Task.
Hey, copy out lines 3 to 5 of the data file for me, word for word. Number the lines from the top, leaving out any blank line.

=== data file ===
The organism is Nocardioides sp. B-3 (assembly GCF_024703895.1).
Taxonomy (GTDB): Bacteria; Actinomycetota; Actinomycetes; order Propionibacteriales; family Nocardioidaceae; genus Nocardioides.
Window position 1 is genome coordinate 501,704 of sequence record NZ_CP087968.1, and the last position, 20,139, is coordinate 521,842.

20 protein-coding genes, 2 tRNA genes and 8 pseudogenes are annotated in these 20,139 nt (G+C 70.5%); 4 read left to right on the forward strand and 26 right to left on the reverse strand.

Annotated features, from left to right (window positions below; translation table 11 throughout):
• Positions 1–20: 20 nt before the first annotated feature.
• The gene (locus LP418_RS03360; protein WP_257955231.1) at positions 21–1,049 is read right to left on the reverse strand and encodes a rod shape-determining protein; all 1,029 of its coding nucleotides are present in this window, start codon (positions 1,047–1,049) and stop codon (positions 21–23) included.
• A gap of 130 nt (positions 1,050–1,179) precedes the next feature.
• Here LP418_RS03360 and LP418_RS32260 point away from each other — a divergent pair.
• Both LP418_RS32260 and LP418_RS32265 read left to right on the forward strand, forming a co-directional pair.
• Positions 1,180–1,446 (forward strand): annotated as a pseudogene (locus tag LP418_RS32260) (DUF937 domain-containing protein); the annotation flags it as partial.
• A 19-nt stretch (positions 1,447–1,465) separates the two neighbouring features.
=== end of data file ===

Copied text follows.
Window position 1 is genome coordinate 501,704 of sequence record NZ_CP087968.1, and the last position, 20,139, is coordinate 521,842.

20 protein-coding genes, 2 tRNA genes and 8 pseudogenes are annotated in these 20,139 nt (G+C 70.5%); 4 read left to right on the forward strand and 26 right to left on the reverse strand.

Annotated features, from left to right (window positions below; translation table 11 throughout):